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Rain Gardens: Managing Water Sustainably in the Garden and Designed Landscape

Articles: Rain Gardens: Managing Water Sustainably in the Garden and Designed Landscape

Every bit as appealing as its title, Rain Gardens tells us what to do as we find ourselves in a built environment where much of the earth is paved over and our supply of cheap water is diminishing. If you have grown up thinking that gardens were earth based, this “hortus” may take some getting used to. It will also delight you, as you learn how rain gardens can mediate the extremes of drought and deluge while enhancing the beauty and ecology of our commons.

When managing water drives design, impermeable surfaces become the means of capturing water for the garden. Plant selection takes on wider implications, as vegetation schemes are chosen for their value in mediating impacts from the middle ranges of moisture through temporary dryness.

Begun modestly in Maryland in the 1980s, rain gardens have since become widely popular. Authors Nigel Dunnett, a lecturer and writer, and Andy Clayden, a landscape architect and lecturer at the University of Sheffield in the UK, have traveled from Oregon to Austria to gather and assess examples. The plentiful and lyrical photographs record for us many kinds of rain gardens, from small shed roof to large-scale urban park, that are engaging, appealing, fun, and functional without looking engineered.

Learning the terms and concepts of stormwater management, such as bioretention and acre-feet of water moving across a paved surface, takes time. Happily, the authors have organized this book so that you easily understand. They walk you through the process, holding your hand. At the end, you know how to design a garden that exemplifies the most profound and playful qualities of water in a garden setting.

In the first of its three sections, Rain Gardens covers the notion of sustainable landscape, water in a changing climate, bioretention, and the stormwater chain. Rain gardens can be both beautiful and beneficial to the environment. The term includes all elements that capture, channel, divert, or utilize rain that falls on a property. We are taken into a more intimate and lively relationship with water herself, in landscapes that enhance biodiversity as they bring visual and sensory pleasure while mediating drought, destructive storms, and rising sea levels. Rain garden landscapes are planned to provide real solutions to water-related problems; each individual’s small-scale actions can have a real impact.

In The Stormwater Chain, the authors advise us to pay attention to where and how stormwater lands on a property and where it goes. You can mediate the stormwater chain with bioretention facilities and green roofs, or by capturing run-off and disconnecting downpipes.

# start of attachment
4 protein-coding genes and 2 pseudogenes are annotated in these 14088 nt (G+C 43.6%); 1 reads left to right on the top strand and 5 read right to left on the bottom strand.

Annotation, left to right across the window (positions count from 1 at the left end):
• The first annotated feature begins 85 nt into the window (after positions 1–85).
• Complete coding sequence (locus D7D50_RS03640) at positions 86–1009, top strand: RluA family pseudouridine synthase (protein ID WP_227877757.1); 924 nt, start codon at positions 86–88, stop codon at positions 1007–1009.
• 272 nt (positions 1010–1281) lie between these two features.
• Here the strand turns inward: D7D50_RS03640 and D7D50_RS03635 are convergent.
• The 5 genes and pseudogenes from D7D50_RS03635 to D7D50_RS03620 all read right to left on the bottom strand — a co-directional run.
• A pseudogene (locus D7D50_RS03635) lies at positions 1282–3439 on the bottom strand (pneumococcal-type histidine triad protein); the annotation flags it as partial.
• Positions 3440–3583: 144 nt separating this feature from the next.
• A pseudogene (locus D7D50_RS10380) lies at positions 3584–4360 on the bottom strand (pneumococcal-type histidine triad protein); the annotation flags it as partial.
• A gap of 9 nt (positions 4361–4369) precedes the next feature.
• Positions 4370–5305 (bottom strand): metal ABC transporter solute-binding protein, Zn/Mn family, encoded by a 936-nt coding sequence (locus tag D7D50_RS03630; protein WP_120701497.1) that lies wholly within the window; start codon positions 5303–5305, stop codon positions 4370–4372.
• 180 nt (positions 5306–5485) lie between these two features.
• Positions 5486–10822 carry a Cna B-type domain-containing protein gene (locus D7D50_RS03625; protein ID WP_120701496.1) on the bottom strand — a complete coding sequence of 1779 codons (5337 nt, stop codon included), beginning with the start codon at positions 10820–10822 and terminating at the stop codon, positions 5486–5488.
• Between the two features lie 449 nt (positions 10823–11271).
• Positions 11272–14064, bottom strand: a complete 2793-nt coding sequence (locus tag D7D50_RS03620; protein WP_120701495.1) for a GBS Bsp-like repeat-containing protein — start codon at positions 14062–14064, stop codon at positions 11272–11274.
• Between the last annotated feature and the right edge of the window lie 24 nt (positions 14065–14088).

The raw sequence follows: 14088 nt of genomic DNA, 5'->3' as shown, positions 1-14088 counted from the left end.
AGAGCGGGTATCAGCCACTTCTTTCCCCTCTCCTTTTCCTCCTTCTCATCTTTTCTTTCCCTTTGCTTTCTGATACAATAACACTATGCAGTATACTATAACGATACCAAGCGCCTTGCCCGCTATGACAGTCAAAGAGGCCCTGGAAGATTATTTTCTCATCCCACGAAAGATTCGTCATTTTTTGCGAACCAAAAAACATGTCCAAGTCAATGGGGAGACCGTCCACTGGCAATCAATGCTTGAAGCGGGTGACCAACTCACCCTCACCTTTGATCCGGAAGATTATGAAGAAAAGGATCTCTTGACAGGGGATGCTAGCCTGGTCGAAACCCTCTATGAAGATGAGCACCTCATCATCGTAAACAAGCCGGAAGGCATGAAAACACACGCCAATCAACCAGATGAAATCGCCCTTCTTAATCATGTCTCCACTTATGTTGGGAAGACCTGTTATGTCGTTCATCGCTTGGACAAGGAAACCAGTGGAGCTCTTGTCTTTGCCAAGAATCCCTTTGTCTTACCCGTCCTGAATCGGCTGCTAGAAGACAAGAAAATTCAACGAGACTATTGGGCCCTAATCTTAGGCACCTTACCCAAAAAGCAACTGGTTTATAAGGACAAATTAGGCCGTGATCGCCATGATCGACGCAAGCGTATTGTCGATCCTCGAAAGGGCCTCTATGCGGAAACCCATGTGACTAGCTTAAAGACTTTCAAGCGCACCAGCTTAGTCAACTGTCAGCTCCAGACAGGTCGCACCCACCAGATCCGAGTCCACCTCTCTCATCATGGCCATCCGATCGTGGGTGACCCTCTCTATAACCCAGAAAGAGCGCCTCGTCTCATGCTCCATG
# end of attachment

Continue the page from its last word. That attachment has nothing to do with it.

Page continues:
Green roofs can potentially reduce the runoff from small to moderate storms by as much as forty to fifty percent in a given area. Success depends on how well those with roofs can collaborate on neighborhood solutions. Implementations range from commercially produced sedum mats to wildflower meadows. Rain chains, stormwater planters, landscape swales, filter strips, retention ponds, infiltration gardens, and swimming ponds are all strategic garden options that engage stormwater.

In the concept of “swimming ponds,” Professor Wolfram Kircher, a German plant researcher, addressed a major historical problem: “. . . conflict between needing low levels of nutrients to prevent algal blooms and murkiness for swimmers, and growing plants in common use for the regeneration (ie, filtration) zone.” He found his solution in low-nutrient wetlands, bogs, and fens. By drawing inspiration from these situations, the plants that extract and reduce nutrient loading could be balanced, on the swim pond edges, with artificial bog vegetation: an exciting mix of grasses, insectivorous plants, dwarf shrubs, heaths and bilberries, orchids, and delicate wetland species.

The Plant Directory concludes the book with a twelve-page chart cataloguing herbaceous plants, grasses, shrubs, and trees on a grid that rates them as wet, moist, mesic, or dry. “Typical rain garden plants will . . . be found in situations around water bodies or in areas of moist soil, or from habitats that are subjected to, and soak up, significant amounts of rainfall during part of the year.”

The authors have created an appealing, educational, practical, timely, and inspiring book. Of value to the landscape professional as well as the home gardener, Rain Gardens offers hope for all concerned with improving the stewardship of our environment.

Katherine Cook, garden designer and restorationist
San Rafael, California




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